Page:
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Great Britain Legal System - PowerPoint PPT Presentation

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Great Britain Legal System

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  1. Great Britain Legal System

  2. The Courts • Three Judicial Systems • England and Wales • Scotland • Northern Ireland • The Law • Criminal- Actions against the law and punishable • Civil- Monetary disputes between individuals or companies. • Dual- Both involved, a car crash where monetary and legal issues arise as an example

  3. Structure • Highest Court> • Senior Courts> • Senior Courts> • Subordinate Courts>

  4. Civil Court • County Courts or High Courts • Original Jurisdiction • Neighbor disputes, Contracts, Divorce or personal injury cases are examples • Court of Appeal in London • Appeal on a point of law • Supreme Court • Highest Court in England

  5. Criminal Law • Breaches of the Law • Shoplifting to murder • Police action • Crown Prosecution Service • Minor Cases • Magistrates Courts • Major Cases • Crown Court • Also hears appeals from Magistrates Courts

  6. The Crown Prosecution Service • One and a half million cases yearly • Barristers try the case • Four Regions • 31 areas • Each with a Chief Crown Prosecutor *Special Cases such as terrorism, race relations, and breaches of the Official Secrets Act handled in London.

  7. Sentencing and Appeals • Four Sentences • Discharge: without conditions or conditional on further criminal activity • Monetary sentence • Custodial sentence (prison) • Community sentence • Appeals on points of law • Scotland: Scottish Court of Criminal Appeal

  8. The Courts • Magistrates Courts • Majority of cases here • Lay Magistrates, Justices of the Peace (unpaid) • Two or more must be present • Larger areas, District Judges (paid) • No jury • 6 month maximum sentence • Civil jurisdiction for minor cases

  9. The Courts • Youth Courts • Children 10-14 • Young people 15-17 • Up to three Magistrates sit • At least one man and one woman • Youth Offending Team issues a report

  10. Youth Court continued • Children • Parent must be present • Parent must pay monetary orders • Parenting orders imposed: • Counseling for parents • Exercise control child • Young People • With an adult heard in Magistrates Court • Parents may be held accountable

  11. The Courts • Crown Court • High Court Judge or Circuit Judge presides • Lord Chancellor determines site • In London: Central Criminal Court • “Old Bailey” • Contested trials • Jury present • Appeals from Magistrate • Judge plus 2-4 Justice of the Peace

  12. Crown Court continued • Circuit Judge • Barrister for 10 years • Or Recorders for 3 years • Recorder • Part time Judge • Barrister or Solicitor for 10 years *Also hears appeals from the Magistrate Court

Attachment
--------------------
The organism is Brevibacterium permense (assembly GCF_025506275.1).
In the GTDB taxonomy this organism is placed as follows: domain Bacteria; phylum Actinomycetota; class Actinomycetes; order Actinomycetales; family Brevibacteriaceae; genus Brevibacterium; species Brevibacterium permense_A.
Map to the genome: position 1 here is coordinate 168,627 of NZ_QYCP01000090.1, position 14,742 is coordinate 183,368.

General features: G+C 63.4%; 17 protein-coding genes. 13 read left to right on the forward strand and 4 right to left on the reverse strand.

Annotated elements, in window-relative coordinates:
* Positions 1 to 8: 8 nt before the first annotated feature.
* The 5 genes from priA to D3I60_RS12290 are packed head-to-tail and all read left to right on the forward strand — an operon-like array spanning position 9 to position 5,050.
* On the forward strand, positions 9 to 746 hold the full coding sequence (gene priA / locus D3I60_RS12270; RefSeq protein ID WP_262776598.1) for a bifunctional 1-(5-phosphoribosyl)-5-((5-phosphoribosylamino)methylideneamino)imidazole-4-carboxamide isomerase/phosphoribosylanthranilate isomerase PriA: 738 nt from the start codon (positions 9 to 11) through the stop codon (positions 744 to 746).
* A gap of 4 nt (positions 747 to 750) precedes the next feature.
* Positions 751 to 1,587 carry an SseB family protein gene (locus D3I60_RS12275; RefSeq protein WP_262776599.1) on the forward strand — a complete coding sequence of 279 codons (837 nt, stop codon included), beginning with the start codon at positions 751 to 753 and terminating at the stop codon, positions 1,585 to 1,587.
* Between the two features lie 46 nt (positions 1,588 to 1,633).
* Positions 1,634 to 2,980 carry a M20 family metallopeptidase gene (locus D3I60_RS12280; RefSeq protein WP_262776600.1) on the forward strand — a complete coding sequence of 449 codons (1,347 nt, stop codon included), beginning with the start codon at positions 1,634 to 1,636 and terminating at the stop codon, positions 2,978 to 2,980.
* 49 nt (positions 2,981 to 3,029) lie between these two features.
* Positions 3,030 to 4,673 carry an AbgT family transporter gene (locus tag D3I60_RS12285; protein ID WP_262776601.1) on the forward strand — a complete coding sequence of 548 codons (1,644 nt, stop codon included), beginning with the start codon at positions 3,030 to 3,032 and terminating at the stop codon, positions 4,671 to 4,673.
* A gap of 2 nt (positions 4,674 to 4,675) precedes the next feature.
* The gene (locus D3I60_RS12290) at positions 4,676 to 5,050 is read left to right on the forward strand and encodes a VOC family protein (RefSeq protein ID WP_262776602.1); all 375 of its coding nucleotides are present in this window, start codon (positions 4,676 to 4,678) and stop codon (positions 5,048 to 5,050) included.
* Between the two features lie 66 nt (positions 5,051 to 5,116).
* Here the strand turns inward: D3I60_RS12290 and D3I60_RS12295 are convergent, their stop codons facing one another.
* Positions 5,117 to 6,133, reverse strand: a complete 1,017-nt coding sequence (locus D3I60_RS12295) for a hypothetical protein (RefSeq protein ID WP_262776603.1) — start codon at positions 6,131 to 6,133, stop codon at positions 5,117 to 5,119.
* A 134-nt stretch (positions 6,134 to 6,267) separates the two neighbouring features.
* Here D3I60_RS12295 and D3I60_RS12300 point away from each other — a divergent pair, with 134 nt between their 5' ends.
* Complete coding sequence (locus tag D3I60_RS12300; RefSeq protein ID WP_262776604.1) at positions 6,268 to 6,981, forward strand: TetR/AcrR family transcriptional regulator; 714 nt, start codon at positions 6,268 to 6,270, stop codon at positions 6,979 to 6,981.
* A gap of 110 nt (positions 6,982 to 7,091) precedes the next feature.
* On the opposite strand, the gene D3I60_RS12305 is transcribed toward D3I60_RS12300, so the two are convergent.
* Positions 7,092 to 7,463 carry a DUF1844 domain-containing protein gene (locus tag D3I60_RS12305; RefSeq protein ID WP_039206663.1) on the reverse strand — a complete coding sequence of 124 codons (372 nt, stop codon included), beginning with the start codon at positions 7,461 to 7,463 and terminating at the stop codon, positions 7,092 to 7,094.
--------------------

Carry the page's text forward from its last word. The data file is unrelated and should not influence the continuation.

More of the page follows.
13. County Courts • Most Civil Cases heard here • County Courts Act 1984 • 218 set up • One or more circuit judges • One or more district judges • Appointments • Judicial Appointments Commission

  14. County Courts continued • High Court and County Courts Jurisdiction Order 1991 • Personal injury cases up to 50,000 pounds Other cases heard • Debt or damages • Landlord and tenant disputes • Divorce • Consumer credit agreements

  15. County Courts continued • Simple procedures up to 5,000 pounds • No professional assistance needed • Trials of claims up to 15,000 pounds • May commit a person up to 2 years • May fine up to 5,000 pounds for contempt or misbehavior

  16. The High Court • Three divisions • Queen’s Bench Division • Claims for damages, breach of contracts, defamation and wrongful arrest • Chancery Division • Trusts, injunctions, property, company and bankruptcy matters • Family Division • Marriage, wardship, adoption, child abduction (International)

  17. The Court of Appeal • Civil and Criminal Appellate Courts • Appeals from the three High Courts and Crown Court and lower Courts • 28 Lords Justices (judges) • From here appeals to the Supreme Court

  18. The Supreme Court • Constitutional Reform Act 2005 • Forms the Supreme Court • 1 October 2009, first session • Separate Branch • House of Lords were the Highest Court • 11 Justices • Original Lord Justices the first Court • No voting rights anymore in the House of Lords

  19. Road to the Supreme Court • England and Wales • Civil and Criminal Courts of Appeal • The High Court (limited) • Scotland • The Court of Session (Very Rare) • Northern Ireland • Court of Appeal in Northern Ireland • The High Court of Northern Ireland

  20. Special Courts • Coroners’ Courts • Independent Judicial Officer • All suspicious deaths • Does not apportion blame • Administrative Tribunals • Conflicts with a citizen and government department • Some are formal rules, others less formal • Large city versus smaller townships